174 STEM Education in a High School Meteorology Program

Monday, 11 January 2016
Jeffrey A. Yuhas, Morristown-Beard School, Morristown, NJ; and T. Margosian, H. Kern, V. Sharma, and B. Rechler

Students at the Morristown-Beard School (MBS) in Morristown, NJ have embarked on several student-centered, meteorology-based projects. Collectively these efforts use the world of meteorology to expose the students to new ideas, tools, and experiences while creating resources that are shared with the school community at large. In a way of formalizing these programs, the Morristown-Beard School Pre-College Chapter of the American Meteorological Society was founded in 2015.

During the Spring of 2015, Thomas Margosian, Harrison Kern, and Vinayak Sharma embarked on several technology related endeavors. All of them involved not only learning about new tools, but introduced the students to experts in the field, building working/learning relationships as Education-Industry Partnerships with the different companies.

The student efforts included:

Working with experts at EarthNetworks to program a Raspberry Pi as part of the Internet of Things. They programmed the device to monitor multiple atmospheric variables and store and transmit the data.

Exploring potential classroom applications for a Li-Cor CO2 monitor.

Programming the WeatherBug HD Camera, which included setting it up to take time-stamp pictures of an MBS building project.

Implementing and maintaining a Lightning Monitoring Network through EarthNetworks, as part of the MBS Safety Program.

These efforts benefit both students and industry professionals.

The students are provided a hands-on experience that taps their interests in computers and technology. They are able to explore areas that are not typically available to them in high school classrooms. By bringing the education experience to them and tapping personal interests, an enriching learning model is created.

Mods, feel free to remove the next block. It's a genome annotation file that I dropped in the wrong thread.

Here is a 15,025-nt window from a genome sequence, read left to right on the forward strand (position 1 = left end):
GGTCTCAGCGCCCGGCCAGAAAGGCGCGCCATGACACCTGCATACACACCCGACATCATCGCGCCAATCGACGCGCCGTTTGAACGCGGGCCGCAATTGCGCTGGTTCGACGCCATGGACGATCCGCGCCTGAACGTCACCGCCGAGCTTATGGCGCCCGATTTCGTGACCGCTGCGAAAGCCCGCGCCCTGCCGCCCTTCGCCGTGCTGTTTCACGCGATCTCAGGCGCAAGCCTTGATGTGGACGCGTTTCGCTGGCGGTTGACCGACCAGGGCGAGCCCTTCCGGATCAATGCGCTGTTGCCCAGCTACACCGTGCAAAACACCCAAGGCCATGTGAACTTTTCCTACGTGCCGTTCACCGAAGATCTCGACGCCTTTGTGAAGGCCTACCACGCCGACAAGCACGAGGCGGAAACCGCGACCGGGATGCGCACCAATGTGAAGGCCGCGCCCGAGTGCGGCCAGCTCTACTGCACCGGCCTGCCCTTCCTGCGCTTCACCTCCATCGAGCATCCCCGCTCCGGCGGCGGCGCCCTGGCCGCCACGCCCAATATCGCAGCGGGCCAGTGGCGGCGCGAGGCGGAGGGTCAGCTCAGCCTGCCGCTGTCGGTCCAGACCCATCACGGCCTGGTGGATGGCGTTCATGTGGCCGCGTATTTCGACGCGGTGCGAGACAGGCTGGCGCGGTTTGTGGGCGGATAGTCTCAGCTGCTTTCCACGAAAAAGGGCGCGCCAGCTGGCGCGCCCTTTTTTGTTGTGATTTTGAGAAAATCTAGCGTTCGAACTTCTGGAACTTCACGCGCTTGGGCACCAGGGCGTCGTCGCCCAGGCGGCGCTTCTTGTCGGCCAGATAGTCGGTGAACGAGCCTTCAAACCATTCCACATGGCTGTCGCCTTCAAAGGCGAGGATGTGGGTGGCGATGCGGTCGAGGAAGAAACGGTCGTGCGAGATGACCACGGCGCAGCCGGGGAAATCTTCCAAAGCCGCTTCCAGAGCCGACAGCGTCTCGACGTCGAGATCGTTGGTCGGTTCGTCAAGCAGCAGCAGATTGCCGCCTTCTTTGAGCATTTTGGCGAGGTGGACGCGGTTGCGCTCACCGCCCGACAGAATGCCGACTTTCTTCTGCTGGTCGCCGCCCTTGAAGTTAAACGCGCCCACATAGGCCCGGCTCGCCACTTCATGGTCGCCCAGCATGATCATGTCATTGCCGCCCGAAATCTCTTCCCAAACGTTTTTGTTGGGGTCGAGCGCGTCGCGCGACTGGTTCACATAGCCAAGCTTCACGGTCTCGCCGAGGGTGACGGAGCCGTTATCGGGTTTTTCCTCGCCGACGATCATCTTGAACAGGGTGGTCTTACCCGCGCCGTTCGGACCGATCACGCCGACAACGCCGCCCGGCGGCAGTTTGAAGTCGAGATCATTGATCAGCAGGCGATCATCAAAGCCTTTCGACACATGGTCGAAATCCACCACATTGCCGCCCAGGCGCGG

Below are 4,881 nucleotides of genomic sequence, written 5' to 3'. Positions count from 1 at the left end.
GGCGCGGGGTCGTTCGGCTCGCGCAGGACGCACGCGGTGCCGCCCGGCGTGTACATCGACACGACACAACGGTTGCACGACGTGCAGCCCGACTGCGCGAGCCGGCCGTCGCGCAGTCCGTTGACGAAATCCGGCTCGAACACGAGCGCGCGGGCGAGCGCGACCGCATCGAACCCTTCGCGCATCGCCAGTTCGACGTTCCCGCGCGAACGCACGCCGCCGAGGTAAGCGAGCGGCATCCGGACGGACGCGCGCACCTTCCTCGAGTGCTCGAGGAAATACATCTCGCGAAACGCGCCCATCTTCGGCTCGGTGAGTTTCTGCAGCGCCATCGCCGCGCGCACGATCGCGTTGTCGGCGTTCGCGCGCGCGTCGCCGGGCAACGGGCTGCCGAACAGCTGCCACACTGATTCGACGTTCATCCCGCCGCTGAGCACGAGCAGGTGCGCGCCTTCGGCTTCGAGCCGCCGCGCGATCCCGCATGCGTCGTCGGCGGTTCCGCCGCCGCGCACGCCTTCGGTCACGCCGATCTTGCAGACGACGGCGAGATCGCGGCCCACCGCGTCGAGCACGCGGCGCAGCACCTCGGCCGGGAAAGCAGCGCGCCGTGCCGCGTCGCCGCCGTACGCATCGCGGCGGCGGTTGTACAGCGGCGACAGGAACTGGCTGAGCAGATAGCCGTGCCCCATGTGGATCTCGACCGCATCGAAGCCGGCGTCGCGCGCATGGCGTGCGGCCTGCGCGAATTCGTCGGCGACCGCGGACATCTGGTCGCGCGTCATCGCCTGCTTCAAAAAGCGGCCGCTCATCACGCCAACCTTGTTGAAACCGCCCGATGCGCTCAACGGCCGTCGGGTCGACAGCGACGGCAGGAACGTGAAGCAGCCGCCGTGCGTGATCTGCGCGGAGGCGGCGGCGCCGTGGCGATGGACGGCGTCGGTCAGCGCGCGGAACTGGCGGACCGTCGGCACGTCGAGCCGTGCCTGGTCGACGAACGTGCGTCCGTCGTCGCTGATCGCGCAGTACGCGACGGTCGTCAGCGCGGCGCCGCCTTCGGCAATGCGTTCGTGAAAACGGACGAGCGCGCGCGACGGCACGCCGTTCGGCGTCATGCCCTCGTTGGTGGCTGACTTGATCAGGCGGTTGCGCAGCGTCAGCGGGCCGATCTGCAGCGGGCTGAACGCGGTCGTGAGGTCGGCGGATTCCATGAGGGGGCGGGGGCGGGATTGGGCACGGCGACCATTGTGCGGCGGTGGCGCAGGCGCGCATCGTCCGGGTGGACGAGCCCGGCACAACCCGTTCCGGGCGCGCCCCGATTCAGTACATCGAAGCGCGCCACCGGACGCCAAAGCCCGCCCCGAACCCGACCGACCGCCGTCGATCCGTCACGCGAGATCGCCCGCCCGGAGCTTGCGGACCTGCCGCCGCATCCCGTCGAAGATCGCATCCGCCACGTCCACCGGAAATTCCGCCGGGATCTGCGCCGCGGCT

This opens up a new world to the professionals involved. What better way to tap the market of STEM education than to have motivated students put their technological know-how through the paces? By working directly with the students, the companies see first hand how their products can reach a K-12 audience while having built-in beta-testers to help develop curriculum that can be shared with other schools.

This program also supports the National Weather Service's (NWS) Weather Ready Nation initiative. How better to create a citizen scientist than to start the education process and plant the seed of interest in high school. Meteorology, and specifically forecasting, typically is not part of the high school curriculum, and it is a very complex subject. Teaching these topics requires highly specialized equipment and skilled mentors. While there may be high school teachers who have the passion and knowledge of the subject, they rarely have the time to dedicate to such a specialized topic. To overcome this, the MBS students are paired directly with experts in the field. High school students that find these experiences as motivation to pursue a meteorology degree will have an excellent head start. This program creates a unique and wonderful learning opportunity for all students involved to learn more advanced topics in weather and science and gain confidence in those topics.

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